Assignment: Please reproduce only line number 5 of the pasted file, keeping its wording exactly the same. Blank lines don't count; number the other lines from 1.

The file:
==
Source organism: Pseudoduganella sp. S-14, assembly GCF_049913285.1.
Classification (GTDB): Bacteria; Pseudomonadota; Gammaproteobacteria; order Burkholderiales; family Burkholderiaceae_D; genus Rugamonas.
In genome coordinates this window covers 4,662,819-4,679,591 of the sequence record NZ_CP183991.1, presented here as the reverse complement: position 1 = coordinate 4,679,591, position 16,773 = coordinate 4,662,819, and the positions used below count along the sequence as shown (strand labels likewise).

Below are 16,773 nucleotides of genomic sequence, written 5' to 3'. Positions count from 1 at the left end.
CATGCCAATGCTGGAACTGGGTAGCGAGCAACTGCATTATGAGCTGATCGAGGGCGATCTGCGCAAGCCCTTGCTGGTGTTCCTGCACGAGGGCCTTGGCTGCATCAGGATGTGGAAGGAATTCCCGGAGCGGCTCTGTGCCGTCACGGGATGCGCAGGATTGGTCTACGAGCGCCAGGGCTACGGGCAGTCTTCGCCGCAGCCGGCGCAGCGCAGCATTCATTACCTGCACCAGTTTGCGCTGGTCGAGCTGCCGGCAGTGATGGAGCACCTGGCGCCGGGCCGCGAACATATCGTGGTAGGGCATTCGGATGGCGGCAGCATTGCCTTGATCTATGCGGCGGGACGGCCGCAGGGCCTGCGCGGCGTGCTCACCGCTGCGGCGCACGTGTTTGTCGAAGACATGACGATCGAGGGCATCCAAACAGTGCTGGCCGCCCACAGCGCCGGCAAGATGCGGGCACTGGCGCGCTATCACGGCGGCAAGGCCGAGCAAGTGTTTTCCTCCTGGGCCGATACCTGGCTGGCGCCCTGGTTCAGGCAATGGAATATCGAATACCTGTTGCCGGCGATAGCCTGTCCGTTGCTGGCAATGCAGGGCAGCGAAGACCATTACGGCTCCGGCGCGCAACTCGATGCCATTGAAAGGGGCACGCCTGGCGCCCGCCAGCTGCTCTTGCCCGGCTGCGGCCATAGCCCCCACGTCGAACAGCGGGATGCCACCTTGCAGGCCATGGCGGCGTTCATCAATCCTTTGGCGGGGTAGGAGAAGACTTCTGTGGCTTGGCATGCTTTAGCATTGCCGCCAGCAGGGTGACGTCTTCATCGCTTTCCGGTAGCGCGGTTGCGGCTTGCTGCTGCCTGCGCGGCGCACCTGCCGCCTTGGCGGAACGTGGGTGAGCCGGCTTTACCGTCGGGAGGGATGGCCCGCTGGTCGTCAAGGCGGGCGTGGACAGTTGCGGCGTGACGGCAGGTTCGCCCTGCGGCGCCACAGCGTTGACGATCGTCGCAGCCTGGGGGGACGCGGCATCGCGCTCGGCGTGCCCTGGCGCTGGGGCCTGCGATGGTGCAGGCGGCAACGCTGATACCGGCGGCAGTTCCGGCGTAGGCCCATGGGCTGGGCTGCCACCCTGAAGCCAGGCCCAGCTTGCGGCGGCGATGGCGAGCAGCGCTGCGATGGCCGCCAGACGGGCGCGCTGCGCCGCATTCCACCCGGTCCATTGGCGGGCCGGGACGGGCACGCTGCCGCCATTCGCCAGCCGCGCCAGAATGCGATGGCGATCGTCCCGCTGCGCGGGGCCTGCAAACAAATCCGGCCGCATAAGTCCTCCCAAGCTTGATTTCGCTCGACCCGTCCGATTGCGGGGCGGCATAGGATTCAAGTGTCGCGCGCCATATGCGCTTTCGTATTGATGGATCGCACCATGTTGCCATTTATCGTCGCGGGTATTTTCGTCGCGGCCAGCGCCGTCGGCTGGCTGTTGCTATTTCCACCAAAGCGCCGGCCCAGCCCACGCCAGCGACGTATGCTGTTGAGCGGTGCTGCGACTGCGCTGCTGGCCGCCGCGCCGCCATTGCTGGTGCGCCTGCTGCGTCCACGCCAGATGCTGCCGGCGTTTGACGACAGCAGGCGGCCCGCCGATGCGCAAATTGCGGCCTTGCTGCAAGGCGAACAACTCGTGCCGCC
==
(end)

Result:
CATGCCAATGCTGGAACTGGGTAGCGAGCAACTGCATTATGAGCTGATCGAGGGCGATCTGCGCAAGCCCTTGCTGGTGTTCCTGCACGAGGGCCTTGGCTGCATCAGGATGTGGAAGGAATTCCCGGAGCGGCTCTGTGCCGTCACGGGATGCGCAGGATTGGTCTACGAGCGCCAGGGCTACGGGCAGTCTTCGCCGCAGCCGGCGCAGCGCAGCATTCATTACCTGCACCAGTTTGCGCTGGTCGAGCTGCCGGCAGTGATGGAGCACCTGGCGCCGGGCCGCGAACATATCGTGGTAGGGCATTCGGATGGCGGCAGCATTGCCTTGATCTATGCGGCGGGACGGCCGCAGGGCCTGCGCGGCGTGCTCACCGCTGCGGCGCACGTGTTTGTCGAAGACATGACGATCGAGGGCATCCAAACAGTGCTGGCCGCCCACAGCGCCGGCAAGATGCGGGCACTGGCGCGCTATCACGGCGGCAAGGCCGAGCAAGTGTTTTCCTCCTGGGCCGATACCTGGCTGGCGCCCTGGTTCAGGCAATGGAATATCGAATACCTGTTGCCGGCGATAGCCTGTCCGTTGCTGGCAATGCAGGGCAGCGAAGACCATTACGGCTCCGGCGCGCAACTCGATGCCATTGAAAGGGGCACGCCTGGCGCCCGCCAGCTGCTCTTGCCCGGCTGCGGCCATAGCCCCCACGTCGAACAGCGGGATGCCACCTTGCAGGCCATGGCGGCGTTCATCAATCCTTTGGCGGGGTAGGAGAAGACTTCTGTGGCTTGGCATGCTTTAGCATTGCCGCCAGCAGGGTGACGTCTTCATCGCTTTCCGGTAGCGCGGTTGCGGCTTGCTGCTGCCTGCGCGGCGCACCTGCCGCCTTGGCGGAACGTGGGTGAGCCGGCTTTACCGTCGGGAGGGATGGCCCGCTGGTCGTCAAGGCGGGCGTGGACAGTTGCGGCGTGACGGCAGGTTCGCCCTGCGGCGCCACAGCGTTGACGATCGTCGCAGCCTGGGGGGACGCGGCATCGCGCTCGGCGTGCCCTGGCGCTGGGGCCTGCGATGGTGCAGGCGGCAACGCTGATACCGGCGGCAGTTCCGGCGTAGGCCCATGGGCTGGGCTGCCACCCTGAAGCCAGGCCCAGCTTGCGGCGGCGATGGCGAGCAGCGCTGCGATGGCCGCCAGACGGGCGCGCTGCGCCGCATTCCACCCGGTCCATTGGCGGGCCGGGACGGGCACGCTGCCGCCATTCGCCAGCCGCGCCAGAATGCGATGGCGATCGTCCCGCTGCGCGGGGCCTGCAAACAAATCCGGCCGCATAAGTCCTCCCAAGCTTGATTTCGCTCGACCCGTCCGATTGCGGGGCGGCATAGGATTCAAGTGTCGCGCGCCATATGCGCTTTCGTATTGATGGATCGCACCATGTTGCCATTTATCGTCGCGGGTATTTTCGTCGCGGCCAGCGCCGTCGGCTGGCTGTTGCTATTTCCACCAAAGCGCCGGCCCAGCCCACGCCAGCGACGTATGCTGTTGAGCGGTGCTGCGACTGCGCTGCTGGCCGCCGCGCCGCCATTGCTGGTGCGCCTGCTGCGTCCACGCCAGATGCTGCCGGCGTTTGACGACAGCAGGCGGCCCGCCGATGCGCAAATTGCGGCCTTGCTGCAAGGCGAACAACTCGTGCCGCC